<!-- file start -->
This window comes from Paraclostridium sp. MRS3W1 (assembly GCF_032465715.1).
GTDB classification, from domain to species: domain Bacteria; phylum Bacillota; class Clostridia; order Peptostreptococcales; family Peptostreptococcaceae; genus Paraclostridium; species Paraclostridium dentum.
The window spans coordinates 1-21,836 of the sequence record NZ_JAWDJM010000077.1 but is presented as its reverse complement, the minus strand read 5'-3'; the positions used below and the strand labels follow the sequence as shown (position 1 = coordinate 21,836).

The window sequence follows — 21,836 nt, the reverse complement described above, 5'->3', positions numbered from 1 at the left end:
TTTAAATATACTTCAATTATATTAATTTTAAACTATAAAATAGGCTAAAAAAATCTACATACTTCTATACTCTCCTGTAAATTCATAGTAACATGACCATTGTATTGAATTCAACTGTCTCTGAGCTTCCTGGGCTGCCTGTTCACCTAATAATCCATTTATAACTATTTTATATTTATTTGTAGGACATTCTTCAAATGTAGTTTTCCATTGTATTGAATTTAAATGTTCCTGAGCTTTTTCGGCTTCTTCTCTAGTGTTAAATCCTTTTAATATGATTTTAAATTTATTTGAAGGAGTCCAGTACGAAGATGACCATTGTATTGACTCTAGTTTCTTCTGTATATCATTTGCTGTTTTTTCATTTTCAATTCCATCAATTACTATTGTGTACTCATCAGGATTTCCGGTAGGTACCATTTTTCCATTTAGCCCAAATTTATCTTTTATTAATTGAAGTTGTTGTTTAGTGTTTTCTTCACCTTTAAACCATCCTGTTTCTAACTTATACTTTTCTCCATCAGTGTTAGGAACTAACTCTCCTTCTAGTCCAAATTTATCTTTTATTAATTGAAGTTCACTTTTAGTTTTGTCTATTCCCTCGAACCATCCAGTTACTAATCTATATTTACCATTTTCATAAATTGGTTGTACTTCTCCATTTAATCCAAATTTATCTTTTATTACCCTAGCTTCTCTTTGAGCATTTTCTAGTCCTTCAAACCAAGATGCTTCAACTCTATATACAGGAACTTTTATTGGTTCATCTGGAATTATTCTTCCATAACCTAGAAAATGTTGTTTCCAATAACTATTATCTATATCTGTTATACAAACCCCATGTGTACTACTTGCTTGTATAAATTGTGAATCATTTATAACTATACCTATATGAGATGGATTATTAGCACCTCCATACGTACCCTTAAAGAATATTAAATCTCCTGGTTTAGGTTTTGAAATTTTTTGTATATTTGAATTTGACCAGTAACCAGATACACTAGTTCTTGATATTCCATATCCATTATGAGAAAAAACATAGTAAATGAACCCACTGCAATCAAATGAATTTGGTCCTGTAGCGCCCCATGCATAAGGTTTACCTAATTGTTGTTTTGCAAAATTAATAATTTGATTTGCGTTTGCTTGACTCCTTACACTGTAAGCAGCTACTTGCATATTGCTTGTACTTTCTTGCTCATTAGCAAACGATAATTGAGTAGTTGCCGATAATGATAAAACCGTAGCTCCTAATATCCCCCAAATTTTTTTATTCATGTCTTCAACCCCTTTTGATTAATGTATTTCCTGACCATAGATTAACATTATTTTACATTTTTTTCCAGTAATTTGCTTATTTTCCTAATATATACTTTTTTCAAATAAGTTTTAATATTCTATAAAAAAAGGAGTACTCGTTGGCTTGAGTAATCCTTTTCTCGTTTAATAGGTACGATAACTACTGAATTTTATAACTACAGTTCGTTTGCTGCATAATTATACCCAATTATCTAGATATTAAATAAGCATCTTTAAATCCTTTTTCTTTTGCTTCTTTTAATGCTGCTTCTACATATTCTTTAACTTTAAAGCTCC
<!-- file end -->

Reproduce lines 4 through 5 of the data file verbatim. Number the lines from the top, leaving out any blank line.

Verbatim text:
The window sequence follows — 21,836 nt, the reverse complement described above, 5'->3', positions numbered from 1 at the left end:
TTTAAATATACTTCAATTATATTAATTTTAAACTATAAAATAGGCTAAAAAAATCTACATACTTCTATACTCTCCTGTAAATTCATAGTAACATGACCATTGTATTGAATTCAACTGTCTCTGAGCTTCCTGGGCTGCCTGTTCACCTAATAATCCATTTATAACTATTTTATATTTATTTGTAGGACATTCTTCAAATGTAGTTTTCCATTGTATTGAATTTAAATGTTCCTGAGCTTTTTCGGCTTCTTCTCTAGTGTTAAATCCTTTTAATATGATTTTAAATTTATTTGAAGGAGTCCAGTACGAAGATGACCATTGTATTGACTCTAGTTTCTTCTGTATATCATTTGCTGTTTTTTCATTTTCAATTCCATCAATTACTATTGTGTACTCATCAGGATTTCCGGTAGGTACCATTTTTCCATTTAGCCCAAATTTATCTTTTATTAATTGAAGTTGTTGTTTAGTGTTTTCTTCACCTTTAAACCATCCTGTTTCTAACTTATACTTTTCTCCATCAGTGTTAGGAACTAACTCTCCTTCTAGTCCAAATTTATCTTTTATTAATTGAAGTTCACTTTTAGTTTTGTCTATTCCCTCGAACCATCCAGTTACTAATCTATATTTACCATTTTCATAAATTGGTTGTACTTCTCCATTTAATCCAAATTTATCTTTTATTACCCTAGCTTCTCTTTGAGCATTTTCTAGTCCTTCAAACCAAGATGCTTCAACTCTATATACAGGAACTTTTATTGGTTCATCTGGAATTATTCTTCCATAACCTAGAAAATGTTGTTTCCAATAACTATTATCTATATCTGTTATACAAACCCCATGTGTACTACTTGCTTGTATAAATTGTGAATCATTTATAACTATACCTATATGAGATGGATTATTAGCACCTCCATACGTACCCTTAAAGAATATTAAATCTCCTGGTTTAGGTTTTGAAATTTTTTGTATATTTGAATTTGACCAGTAACCAGATACACTAGTTCTTGATATTCCATATCCATTATGAGAAAAAACATAGTAAATGAACCCACTGCAATCAAATGAATTTGGTCCTGTAGCGCCCCATGCATAAGGTTTACCTAATTGTTGTTTTGCAAAATTAATAATTTGATTTGCGTTTGCTTGACTCCTTACACTGTAAGCAGCTACTTGCATATTGCTTGTACTTTCTTGCTCATTAGCAAACGATAATTGAGTAGTTGCCGATAATGATAAAACCGTAGCTCCTAATATCCCCCAAATTTTTTTATTCATGTCTTCAACCCCTTTTGATTAATGTATTTCCTGACCATAGATTAACATTATTTTACATTTTTTTCCAGTAATTTGCTTATTTTCCTAATATATACTTTTTTCAAATAAGTTTTAATATTCTATAAAAAAAGGAGTACTCGTTGGCTTGAGTAATCCTTTTCTCGTTTAATAGGTACGATAACTACTGAATTTTATAACTACAGTTCGTTTGCTGCATAATTATACCCAATTATCTAGATATTAAATAAGCATCTTTAAATCCTTTTTCTTTTGCTTCTTTTAATGCTGCTTCTACATATTCTTTAACTTTAAAGCTCC